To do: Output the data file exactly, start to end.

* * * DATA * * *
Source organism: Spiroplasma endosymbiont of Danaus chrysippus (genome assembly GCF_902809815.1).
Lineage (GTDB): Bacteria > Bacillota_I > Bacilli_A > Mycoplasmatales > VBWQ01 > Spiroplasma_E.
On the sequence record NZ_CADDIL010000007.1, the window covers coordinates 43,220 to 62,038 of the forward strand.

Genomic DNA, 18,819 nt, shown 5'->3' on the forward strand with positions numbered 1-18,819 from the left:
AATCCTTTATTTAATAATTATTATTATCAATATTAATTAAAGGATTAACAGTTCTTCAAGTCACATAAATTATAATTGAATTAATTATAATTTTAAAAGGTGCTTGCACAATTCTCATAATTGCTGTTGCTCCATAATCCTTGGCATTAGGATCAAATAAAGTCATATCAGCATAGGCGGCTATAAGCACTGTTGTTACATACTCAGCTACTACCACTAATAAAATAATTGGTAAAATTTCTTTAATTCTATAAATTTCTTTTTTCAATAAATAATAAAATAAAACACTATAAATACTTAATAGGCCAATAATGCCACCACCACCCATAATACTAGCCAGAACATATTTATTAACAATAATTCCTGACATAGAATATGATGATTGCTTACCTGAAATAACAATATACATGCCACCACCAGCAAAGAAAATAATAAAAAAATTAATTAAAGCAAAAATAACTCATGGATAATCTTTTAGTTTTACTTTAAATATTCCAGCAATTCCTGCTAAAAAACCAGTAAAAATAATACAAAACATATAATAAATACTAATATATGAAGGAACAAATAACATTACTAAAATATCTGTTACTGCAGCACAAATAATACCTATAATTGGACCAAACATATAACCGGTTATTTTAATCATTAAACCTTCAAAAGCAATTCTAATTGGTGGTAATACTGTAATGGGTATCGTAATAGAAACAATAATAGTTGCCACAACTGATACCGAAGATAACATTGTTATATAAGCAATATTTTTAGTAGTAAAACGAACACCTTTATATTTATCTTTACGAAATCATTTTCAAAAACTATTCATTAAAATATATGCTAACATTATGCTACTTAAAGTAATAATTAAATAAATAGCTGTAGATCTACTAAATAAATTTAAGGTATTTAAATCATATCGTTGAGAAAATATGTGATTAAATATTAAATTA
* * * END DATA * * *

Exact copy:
Source organism: Spiroplasma endosymbiont of Danaus chrysippus (genome assembly GCF_902809815.1).
Lineage (GTDB): Bacteria > Bacillota_I > Bacilli_A > Mycoplasmatales > VBWQ01 > Spiroplasma_E.
On the sequence record NZ_CADDIL010000007.1, the window covers coordinates 43,220 to 62,038 of the forward strand.

Genomic DNA, 18,819 nt, shown 5'->3' on the forward strand with positions numbered 1-18,819 from the left:
AATCCTTTATTTAATAATTATTATTATCAATATTAATTAAAGGATTAACAGTTCTTCAAGTCACATAAATTATAATTGAATTAATTATAATTTTAAAAGGTGCTTGCACAATTCTCATAATTGCTGTTGCTCCATAATCCTTGGCATTAGGATCAAATAAAGTCATATCAGCATAGGCGGCTATAAGCACTGTTGTTACATACTCAGCTACTACCACTAATAAAATAATTGGTAAAATTTCTTTAATTCTATAAATTTCTTTTTTCAATAAATAATAAAATAAAACACTATAAATACTTAATAGGCCAATAATGCCACCACCACCCATAATACTAGCCAGAACATATTTATTAACAATAATTCCTGACATAGAATATGATGATTGCTTACCTGAAATAACAATATACATGCCACCACCAGCAAAGAAAATAATAAAAAAATTAATTAAAGCAAAAATAACTCATGGATAATCTTTTAGTTTTACTTTAAATATTCCAGCAATTCCTGCTAAAAAACCAGTAAAAATAATACAAAACATATAATAAATACTAATATATGAAGGAACAAATAACATTACTAAAATATCTGTTACTGCAGCACAAATAATACCTATAATTGGACCAAACATATAACCGGTTATTTTAATCATTAAACCTTCAAAAGCAATTCTAATTGGTGGTAATACTGTAATGGGTATCGTAATAGAAACAATAATAGTTGCCACAACTGATACCGAAGATAACATTGTTATATAAGCAATATTTTTAGTAGTAAAACGAACACCTTTATATTTATCTTTACGAAATCATTTTCAAAAACTATTCATTAAAATATATGCTAACATTATGCTACTTAAAGTAATAATTAAATAAATAGCTGTAGATCTACTAAATAAATTTAAGGTATTTAAATCATATCGTTGAGAAAATATGTGATTAAATATTAAATTA